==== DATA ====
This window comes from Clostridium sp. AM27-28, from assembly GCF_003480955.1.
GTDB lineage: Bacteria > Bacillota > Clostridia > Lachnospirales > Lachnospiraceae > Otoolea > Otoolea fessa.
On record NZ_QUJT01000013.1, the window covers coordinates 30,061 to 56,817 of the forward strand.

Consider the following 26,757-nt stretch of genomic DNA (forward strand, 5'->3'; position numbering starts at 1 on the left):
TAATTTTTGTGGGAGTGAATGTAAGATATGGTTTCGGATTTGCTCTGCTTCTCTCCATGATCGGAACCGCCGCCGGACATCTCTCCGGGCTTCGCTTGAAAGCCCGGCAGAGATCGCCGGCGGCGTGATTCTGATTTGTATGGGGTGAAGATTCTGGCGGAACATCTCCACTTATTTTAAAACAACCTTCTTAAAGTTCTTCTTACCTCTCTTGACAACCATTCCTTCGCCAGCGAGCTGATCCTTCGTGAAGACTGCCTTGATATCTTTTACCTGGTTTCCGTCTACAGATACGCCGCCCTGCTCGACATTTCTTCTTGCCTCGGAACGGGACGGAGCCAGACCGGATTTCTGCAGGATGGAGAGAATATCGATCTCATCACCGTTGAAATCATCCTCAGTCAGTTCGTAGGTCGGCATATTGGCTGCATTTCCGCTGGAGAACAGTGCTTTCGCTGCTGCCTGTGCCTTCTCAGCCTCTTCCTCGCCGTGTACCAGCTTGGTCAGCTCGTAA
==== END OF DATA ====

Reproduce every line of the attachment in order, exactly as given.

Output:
This window comes from Clostridium sp. AM27-28, from assembly GCF_003480955.1.
GTDB lineage: Bacteria > Bacillota > Clostridia > Lachnospirales > Lachnospiraceae > Otoolea > Otoolea fessa.
On record NZ_QUJT01000013.1, the window covers coordinates 30,061 to 56,817 of the forward strand.

Consider the following 26,757-nt stretch of genomic DNA (forward strand, 5'->3'; position numbering starts at 1 on the left):
TAATTTTTGTGGGAGTGAATGTAAGATATGGTTTCGGATTTGCTCTGCTTCTCTCCATGATCGGAACCGCCGCCGGACATCTCTCCGGGCTTCGCTTGAAAGCCCGGCAGAGATCGCCGGCGGCGTGATTCTGATTTGTATGGGGTGAAGATTCTGGCGGAACATCTCCACTTATTTTAAAACAACCTTCTTAAAGTTCTTCTTACCTCTCTTGACAACCATTCCTTCGCCAGCGAGCTGATCCTTCGTGAAGACTGCCTTGATATCTTTTACCTGGTTTCCGTCTACAGATACGCCGCCCTGCTCGACATTTCTTCTTGCCTCGGAACGGGACGGAGCCAGACCGGATTTCTGCAGGATGGAGAGAATATCGATCTCATCACCGTTGAAATCATCCTCAGTCAGTTCGTAGGTCGGCATATTGGCTGCATTTCCGCTGGAGAACAGTGCTTTCGCTGCTGCCTGTGCCTTCTCAGCCTCTTCCTCGCCGTGTACCAGCTTGGTCAGCTCGTAA